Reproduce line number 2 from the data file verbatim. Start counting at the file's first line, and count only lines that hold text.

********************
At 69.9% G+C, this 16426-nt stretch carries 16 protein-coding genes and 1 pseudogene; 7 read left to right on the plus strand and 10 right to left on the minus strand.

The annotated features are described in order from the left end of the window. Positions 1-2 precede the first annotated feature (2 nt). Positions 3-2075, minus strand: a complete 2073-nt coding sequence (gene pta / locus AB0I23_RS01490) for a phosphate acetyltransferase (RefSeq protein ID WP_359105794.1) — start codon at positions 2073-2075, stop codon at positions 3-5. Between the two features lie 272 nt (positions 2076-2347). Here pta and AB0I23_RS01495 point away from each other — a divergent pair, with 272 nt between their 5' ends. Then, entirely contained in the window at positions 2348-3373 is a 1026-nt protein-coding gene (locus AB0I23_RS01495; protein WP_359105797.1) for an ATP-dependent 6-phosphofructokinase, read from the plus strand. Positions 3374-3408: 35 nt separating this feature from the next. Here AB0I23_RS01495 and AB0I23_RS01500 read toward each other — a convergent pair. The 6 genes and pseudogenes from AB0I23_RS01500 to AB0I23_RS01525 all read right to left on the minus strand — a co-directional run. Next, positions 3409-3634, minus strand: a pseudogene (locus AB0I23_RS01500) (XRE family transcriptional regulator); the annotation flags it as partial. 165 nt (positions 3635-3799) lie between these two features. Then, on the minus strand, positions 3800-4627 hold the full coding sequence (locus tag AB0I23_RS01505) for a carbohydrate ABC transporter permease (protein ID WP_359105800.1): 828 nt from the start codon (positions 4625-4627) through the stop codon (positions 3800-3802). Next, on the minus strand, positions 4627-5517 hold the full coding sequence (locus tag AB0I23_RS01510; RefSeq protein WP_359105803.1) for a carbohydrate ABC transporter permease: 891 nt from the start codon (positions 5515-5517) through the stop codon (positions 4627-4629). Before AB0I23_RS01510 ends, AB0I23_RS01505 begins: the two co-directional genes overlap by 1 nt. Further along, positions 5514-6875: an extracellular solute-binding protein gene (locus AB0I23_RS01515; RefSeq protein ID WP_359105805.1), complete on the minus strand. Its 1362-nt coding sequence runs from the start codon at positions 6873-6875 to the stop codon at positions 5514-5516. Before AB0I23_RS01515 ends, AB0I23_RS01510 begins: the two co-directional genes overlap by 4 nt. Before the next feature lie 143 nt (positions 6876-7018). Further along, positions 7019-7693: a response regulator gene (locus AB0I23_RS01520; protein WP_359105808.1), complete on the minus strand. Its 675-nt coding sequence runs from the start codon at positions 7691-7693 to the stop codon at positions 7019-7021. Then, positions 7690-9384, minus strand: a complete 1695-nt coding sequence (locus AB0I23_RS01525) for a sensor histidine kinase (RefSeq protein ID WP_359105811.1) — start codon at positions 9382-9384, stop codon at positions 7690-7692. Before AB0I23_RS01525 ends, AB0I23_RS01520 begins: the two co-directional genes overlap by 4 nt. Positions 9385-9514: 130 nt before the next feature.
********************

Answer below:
The annotated features are described in order from the left end of the window. Positions 1-2 precede the first annotated feature (2 nt). Positions 3-2075, minus strand: a complete 2073-nt coding sequence (gene pta / locus AB0I23_RS01490) for a phosphate acetyltransferase (RefSeq protein ID WP_359105794.1) — start codon at positions 2073-2075, stop codon at positions 3-5. Between the two features lie 272 nt (positions 2076-2347). Here pta and AB0I23_RS01495 point away from each other — a divergent pair, with 272 nt between their 5' ends. Then, entirely contained in the window at positions 2348-3373 is a 1026-nt protein-coding gene (locus AB0I23_RS01495; protein WP_359105797.1) for an ATP-dependent 6-phosphofructokinase, read from the plus strand. Positions 3374-3408: 35 nt separating this feature from the next. Here AB0I23_RS01495 and AB0I23_RS01500 read toward each other — a convergent pair. The 6 genes and pseudogenes from AB0I23_RS01500 to AB0I23_RS01525 all read right to left on the minus strand — a co-directional run. Next, positions 3409-3634, minus strand: a pseudogene (locus AB0I23_RS01500) (XRE family transcriptional regulator); the annotation flags it as partial. 165 nt (positions 3635-3799) lie between these two features. Then, on the minus strand, positions 3800-4627 hold the full coding sequence (locus tag AB0I23_RS01505) for a carbohydrate ABC transporter permease (protein ID WP_359105800.1): 828 nt from the start codon (positions 4625-4627) through the stop codon (positions 3800-3802). Next, on the minus strand, positions 4627-5517 hold the full coding sequence (locus tag AB0I23_RS01510; RefSeq protein WP_359105803.1) for a carbohydrate ABC transporter permease: 891 nt from the start codon (positions 5515-5517) through the stop codon (positions 4627-4629). Before AB0I23_RS01510 ends, AB0I23_RS01505 begins: the two co-directional genes overlap by 1 nt. Further along, positions 5514-6875: an extracellular solute-binding protein gene (locus AB0I23_RS01515; RefSeq protein ID WP_359105805.1), complete on the minus strand. Its 1362-nt coding sequence runs from the start codon at positions 6873-6875 to the stop codon at positions 5514-5516. Before AB0I23_RS01515 ends, AB0I23_RS01510 begins: the two co-directional genes overlap by 4 nt. Before the next feature lie 143 nt (positions 6876-7018). Further along, positions 7019-7693: a response regulator gene (locus AB0I23_RS01520; protein WP_359105808.1), complete on the minus strand. Its 675-nt coding sequence runs from the start codon at positions 7691-7693 to the stop codon at positions 7019-7021. Then, positions 7690-9384, minus strand: a complete 1695-nt coding sequence (locus AB0I23_RS01525) for a sensor histidine kinase (RefSeq protein ID WP_359105811.1) — start codon at positions 9382-9384, stop codon at positions 7690-7692. Before AB0I23_RS01525 ends, AB0I23_RS01520 begins: the two co-directional genes overlap by 4 nt. Positions 9385-9514: 130 nt before the next feature.